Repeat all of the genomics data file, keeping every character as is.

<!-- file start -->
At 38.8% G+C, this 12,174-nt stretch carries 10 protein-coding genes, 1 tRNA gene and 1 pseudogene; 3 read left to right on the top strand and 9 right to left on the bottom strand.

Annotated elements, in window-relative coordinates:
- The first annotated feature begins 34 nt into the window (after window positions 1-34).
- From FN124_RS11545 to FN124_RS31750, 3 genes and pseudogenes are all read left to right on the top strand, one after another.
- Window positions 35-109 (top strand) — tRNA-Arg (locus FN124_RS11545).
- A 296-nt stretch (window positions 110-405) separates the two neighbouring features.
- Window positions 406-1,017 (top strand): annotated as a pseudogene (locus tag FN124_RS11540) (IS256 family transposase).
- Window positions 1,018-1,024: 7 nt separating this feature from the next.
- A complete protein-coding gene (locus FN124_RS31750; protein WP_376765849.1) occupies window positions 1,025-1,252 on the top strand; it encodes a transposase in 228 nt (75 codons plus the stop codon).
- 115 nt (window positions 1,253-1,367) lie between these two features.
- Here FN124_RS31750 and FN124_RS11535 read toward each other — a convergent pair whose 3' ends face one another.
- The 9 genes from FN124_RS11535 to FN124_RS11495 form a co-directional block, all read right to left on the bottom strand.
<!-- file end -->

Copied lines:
At 38.8% G+C, this 12,174-nt stretch carries 10 protein-coding genes, 1 tRNA gene and 1 pseudogene; 3 read left to right on the top strand and 9 right to left on the bottom strand.

Annotated elements, in window-relative coordinates:
- The first annotated feature begins 34 nt into the window (after window positions 1-34).
- From FN124_RS11545 to FN124_RS31750, 3 genes and pseudogenes are all read left to right on the top strand, one after another.
- Window positions 35-109 (top strand) — tRNA-Arg (locus FN124_RS11545).
- A 296-nt stretch (window positions 110-405) separates the two neighbouring features.
- Window positions 406-1,017 (top strand): annotated as a pseudogene (locus tag FN124_RS11540) (IS256 family transposase).
- Window positions 1,018-1,024: 7 nt separating this feature from the next.
- A complete protein-coding gene (locus FN124_RS31750; protein WP_376765849.1) occupies window positions 1,025-1,252 on the top strand; it encodes a transposase in 228 nt (75 codons plus the stop codon).
- 115 nt (window positions 1,253-1,367) lie between these two features.
- Here FN124_RS31750 and FN124_RS11535 read toward each other — a convergent pair whose 3' ends face one another.
- The 9 genes from FN124_RS11535 to FN124_RS11495 form a co-directional block, all read right to left on the bottom strand.